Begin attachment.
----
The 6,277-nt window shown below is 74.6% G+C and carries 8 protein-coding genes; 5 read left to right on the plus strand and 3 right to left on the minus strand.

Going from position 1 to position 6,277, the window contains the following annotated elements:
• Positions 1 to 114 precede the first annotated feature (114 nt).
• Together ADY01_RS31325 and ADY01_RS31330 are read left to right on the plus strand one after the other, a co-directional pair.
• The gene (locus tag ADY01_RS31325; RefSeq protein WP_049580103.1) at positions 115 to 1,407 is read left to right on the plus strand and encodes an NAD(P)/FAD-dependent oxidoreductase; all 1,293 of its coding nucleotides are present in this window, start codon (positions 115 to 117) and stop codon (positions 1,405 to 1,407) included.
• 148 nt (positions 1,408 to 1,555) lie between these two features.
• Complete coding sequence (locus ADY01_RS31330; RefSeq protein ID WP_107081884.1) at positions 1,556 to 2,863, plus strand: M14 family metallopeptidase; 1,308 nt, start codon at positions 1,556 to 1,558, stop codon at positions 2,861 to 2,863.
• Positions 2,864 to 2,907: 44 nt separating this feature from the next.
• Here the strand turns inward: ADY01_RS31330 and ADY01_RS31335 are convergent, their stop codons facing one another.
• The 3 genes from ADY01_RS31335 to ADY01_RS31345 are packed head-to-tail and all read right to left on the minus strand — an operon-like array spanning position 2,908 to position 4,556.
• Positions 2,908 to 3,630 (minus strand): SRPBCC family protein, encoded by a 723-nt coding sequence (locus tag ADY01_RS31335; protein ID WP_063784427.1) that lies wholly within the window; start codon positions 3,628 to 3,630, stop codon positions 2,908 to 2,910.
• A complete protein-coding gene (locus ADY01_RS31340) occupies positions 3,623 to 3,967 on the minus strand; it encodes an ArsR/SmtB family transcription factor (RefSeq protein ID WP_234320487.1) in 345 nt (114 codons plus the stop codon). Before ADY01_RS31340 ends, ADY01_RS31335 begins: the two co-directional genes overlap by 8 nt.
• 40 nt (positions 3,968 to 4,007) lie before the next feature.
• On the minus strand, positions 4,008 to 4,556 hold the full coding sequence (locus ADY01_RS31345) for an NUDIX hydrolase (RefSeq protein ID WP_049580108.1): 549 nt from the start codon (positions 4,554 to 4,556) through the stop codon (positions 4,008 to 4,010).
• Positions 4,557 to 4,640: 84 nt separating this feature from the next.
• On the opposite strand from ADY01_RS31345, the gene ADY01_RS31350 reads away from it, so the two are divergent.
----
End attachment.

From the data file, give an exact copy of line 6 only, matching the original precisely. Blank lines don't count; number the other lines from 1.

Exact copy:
• 148 nt (positions 1,408 to 1,555) lie between these two features.